Given the money being spent by State and City governments and the increased necessity to do more with less, there should be a growing opportunity for standards based, professional print manufacturers to fill their unused capacity. Unused capacity is found money. Going forward, printers are going to have find as much money as they can.

This morning I found a press release at that lays out the challenges of selling to the Federal Government. It's a hard problem, that is getting a little easier. But solving hard problems is exactly what creates value. Creating value is what leads to sustainable profits.
How the Government Printing Office Can Increase Profitability
Source: Press release issued by the company, unless otherwise noted.

(October 13, 2008)Founded in 1813, the U.S. Government Printing Office's core mission is Keeping America Informed as it supports the work of the executive, legislative and judicial branches of the federal government. . . . Further, as required by Title 44 of the U.S. Code, all federal agencies are required to use GPO to procure their printing.
"Keeping America Informed" is the sweet spot for Print. "America" includes everyone. When informing "everyone," Print is a "must have," not a "nice to have."
Unlike most federal agencies, GPO operates much like a business, as it is not only reimbursed by its federal agency customers for the cost of work performed, but the GPO also receives from its federal agency customers a service fee which is based on a percentage of the work procured. Additionally, the GPO sells printing to its customers and this is done at the huge GPO printing facility in Washington for work that is not outsourced to the private sector, such as the Congressional Record, Federal Register, and U.S. passports.
The Congressional Record and the Federal Register will probably move to the internet. But that's what the federal government does in house. Doesn't affect the outsourced market.
For all outsourced work . . . $400 million in jobs the GPO awards each year. The good news is only about 400 or so printers are active bidders, allowing room for additional competition. Printing for the government can fill an important gap for a printer and can generate income that otherwise would not be there. It is a win-win for the GPO and the printer.
This is the different, sustainable business model: scheduled use of presently unused capacity.
Meanwhile $400 million of print buying is not bad. Add to that State and Local governments, and it can add up to real money.
But first, a printer must become a "qualified" GPO vendor in order to be awarded work. A printer must properly register with GPO, provide equipment lists and other detailed information, and submit stellar samples that can pass the muster of a rigorous GPO quality review. All of this is not easy and entails the assistance of a professional that knows the GPO business inside and out.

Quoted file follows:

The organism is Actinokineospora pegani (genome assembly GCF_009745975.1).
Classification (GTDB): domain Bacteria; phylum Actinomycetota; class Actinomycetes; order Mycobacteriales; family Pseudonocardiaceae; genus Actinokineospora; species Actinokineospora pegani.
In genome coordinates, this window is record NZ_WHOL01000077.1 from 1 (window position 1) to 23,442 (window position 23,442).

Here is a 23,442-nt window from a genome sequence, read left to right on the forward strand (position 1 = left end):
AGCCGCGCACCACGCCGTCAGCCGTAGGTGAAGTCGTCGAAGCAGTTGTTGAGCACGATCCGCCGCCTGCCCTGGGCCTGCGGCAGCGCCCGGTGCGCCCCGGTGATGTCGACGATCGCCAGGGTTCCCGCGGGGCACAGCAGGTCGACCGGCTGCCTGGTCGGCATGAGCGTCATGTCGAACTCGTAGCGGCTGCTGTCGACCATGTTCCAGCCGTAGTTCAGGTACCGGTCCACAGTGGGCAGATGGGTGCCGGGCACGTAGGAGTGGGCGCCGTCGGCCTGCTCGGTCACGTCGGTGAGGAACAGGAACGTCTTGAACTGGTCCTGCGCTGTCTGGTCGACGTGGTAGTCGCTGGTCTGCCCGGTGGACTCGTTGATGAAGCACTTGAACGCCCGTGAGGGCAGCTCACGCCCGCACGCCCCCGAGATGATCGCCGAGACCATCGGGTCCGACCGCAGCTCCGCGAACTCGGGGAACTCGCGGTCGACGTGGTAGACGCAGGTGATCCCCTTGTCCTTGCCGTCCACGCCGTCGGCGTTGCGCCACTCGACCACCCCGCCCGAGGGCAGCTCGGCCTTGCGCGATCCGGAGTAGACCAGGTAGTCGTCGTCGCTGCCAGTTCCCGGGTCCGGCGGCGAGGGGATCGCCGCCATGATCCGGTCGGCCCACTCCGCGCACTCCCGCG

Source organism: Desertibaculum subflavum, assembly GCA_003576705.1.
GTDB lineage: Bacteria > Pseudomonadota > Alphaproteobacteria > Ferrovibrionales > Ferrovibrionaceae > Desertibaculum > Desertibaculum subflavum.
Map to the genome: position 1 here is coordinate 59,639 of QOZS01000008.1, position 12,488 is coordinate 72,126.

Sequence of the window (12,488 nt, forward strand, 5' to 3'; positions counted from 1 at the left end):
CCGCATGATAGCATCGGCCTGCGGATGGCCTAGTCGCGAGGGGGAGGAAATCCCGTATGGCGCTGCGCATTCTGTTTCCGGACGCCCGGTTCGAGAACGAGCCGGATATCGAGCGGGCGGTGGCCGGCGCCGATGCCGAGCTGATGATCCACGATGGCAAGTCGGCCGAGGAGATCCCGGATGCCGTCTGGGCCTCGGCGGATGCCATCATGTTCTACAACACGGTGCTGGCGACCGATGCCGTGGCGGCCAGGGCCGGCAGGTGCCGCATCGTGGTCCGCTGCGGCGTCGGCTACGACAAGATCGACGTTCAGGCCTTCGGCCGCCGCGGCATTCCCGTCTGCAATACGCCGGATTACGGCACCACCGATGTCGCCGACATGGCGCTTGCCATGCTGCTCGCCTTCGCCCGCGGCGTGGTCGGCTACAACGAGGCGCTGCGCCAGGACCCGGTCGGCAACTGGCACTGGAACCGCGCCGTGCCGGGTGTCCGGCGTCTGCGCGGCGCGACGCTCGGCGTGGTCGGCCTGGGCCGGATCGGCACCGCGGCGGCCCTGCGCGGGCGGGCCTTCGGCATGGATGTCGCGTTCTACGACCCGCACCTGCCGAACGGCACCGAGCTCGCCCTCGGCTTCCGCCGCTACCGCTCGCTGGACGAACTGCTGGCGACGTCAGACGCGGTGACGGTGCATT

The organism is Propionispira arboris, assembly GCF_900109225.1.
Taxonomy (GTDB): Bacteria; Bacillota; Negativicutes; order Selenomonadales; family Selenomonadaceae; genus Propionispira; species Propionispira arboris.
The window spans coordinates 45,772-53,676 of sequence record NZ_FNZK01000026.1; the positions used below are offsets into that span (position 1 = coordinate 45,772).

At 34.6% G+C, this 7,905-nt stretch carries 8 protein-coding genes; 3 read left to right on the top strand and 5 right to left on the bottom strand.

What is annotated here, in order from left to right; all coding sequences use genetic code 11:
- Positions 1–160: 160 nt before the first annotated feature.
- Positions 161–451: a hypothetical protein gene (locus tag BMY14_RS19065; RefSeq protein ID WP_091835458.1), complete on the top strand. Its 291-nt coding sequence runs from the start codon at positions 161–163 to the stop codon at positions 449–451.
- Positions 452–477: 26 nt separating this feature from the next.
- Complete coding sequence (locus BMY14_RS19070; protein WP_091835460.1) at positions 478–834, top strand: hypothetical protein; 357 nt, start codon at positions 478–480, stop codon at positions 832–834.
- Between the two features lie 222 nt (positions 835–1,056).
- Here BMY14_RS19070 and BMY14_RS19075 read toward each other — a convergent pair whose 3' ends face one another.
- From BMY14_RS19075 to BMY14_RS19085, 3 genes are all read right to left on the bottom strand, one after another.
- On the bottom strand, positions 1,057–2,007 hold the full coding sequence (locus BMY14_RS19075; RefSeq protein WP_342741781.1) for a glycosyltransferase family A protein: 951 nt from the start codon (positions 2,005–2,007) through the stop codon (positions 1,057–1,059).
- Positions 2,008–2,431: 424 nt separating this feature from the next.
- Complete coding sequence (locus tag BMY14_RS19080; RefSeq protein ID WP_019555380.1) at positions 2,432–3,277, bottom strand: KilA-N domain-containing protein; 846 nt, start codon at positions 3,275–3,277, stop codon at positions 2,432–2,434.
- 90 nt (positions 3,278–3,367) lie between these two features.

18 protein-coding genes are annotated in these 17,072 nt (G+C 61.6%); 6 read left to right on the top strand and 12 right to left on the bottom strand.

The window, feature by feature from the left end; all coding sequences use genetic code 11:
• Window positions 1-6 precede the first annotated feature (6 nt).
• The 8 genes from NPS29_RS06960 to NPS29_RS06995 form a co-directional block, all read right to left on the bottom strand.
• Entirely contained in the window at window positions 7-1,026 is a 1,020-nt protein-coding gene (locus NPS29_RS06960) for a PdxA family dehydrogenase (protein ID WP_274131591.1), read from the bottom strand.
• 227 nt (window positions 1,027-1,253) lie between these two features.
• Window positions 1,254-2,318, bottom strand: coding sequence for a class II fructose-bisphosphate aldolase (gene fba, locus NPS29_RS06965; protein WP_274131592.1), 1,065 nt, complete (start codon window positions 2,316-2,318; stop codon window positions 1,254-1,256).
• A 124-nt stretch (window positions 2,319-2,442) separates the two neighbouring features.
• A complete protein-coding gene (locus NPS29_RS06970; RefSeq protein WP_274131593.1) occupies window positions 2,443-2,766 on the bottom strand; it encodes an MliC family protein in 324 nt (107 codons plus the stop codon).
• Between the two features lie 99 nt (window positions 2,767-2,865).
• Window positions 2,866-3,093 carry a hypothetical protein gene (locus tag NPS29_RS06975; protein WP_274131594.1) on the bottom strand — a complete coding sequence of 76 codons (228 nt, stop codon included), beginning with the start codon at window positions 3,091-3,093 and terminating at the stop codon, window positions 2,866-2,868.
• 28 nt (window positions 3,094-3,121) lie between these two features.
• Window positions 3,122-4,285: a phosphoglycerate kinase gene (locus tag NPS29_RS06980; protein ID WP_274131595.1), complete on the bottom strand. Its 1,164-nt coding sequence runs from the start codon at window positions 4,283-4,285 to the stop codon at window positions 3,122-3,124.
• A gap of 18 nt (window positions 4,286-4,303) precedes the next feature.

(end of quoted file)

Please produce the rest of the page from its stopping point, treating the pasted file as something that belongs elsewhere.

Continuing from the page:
Professionals are available to guide through a complicated sales process. These days it's not that different from long term contracts with major corporations.
Once approved the printer still needs to grapple with the rules, regulations, paperwork, and red tape. Dealing with the Federal Government and its GPO is not easy for a novice want-to-be GPO printer. A printer must be able to read and understand the subtleties of the solicitation, specifications, contract terms, quality assurance guidelines, paper specifications, terms and conditions, and other requirements. This is no small undertaking.
Once this learning is earned it is the competitive advantage. Since most printers will not invest the time, the competition is limited. The problem is similar to that of selling to a large school district.
Doing work with the GPO is much different than working with corporate accounts. When a mistake is made, the printer cannot take the GPO to lunch and sweet talk its way out of the problem. The printer must know the rules and follow them exactly.
Standards based production is another new learning for many printers. But again this is not so different from working for a major corporation.
. . . Printers in the know are in general the profit leaders in the industry. Take Gateway Press in Kentucky, P.A. Hutchison in Pennsylvania or Corporate Express with its national footprint – all are profit leaders, all rely on the GPO for a portion of revenues, and none do work at paper cost or below.
What do these profitable printers have in common when it comes to GPO success? Here are the three most important things that they know:

• Open capacity is a unique opportunity to build profitability.

• Knowing the customer is as important in successfully accomplishing GPO work as it is in accomplishing work for any major commercial customer. . . . Therefore, successful printers understand the importance of working with a GPO expert in order to maximize profitability.

• Obtaining GPO bid opportunities that are highly competitive is relatively easy. These are readily available for a fee from a "GPO bid service" or for free directly from GPO on its Web site. Having those more profitable GPO bid opportunities available with sufficient time to bid is a different matter. Just like in the commercial marketplace, GPO bid opportunities are more profitable when fewer potential bidders see them; these opportunities offer fast turn-around in the bid process, the manufacturing process, or both. Also, there are the matters of amendments to which a response must be made before bid opening, how to assure 21-day pay so a printer does not have to wait for extended periods of time on its money, having access to past histories of prior jobs, reports on competition, and promptly obtaining accurate results of bids. Only an expert in GPO can fill these voids.
These experts exist. As for fast bidding turnarounds, this means a well organized, systems oriented bidding process. Again, not so different from working with major corporations.
The bottom line is this. If a profitable printer averages 4 percent profitability before GPO, partners with a professional government print management firm to avoid the long and expensive curve of learning to do work with GPO, and then adds the appropriate work, that printer can increase its profitability by 10 percent or more by utilizing what would otherwise remain idle downtime.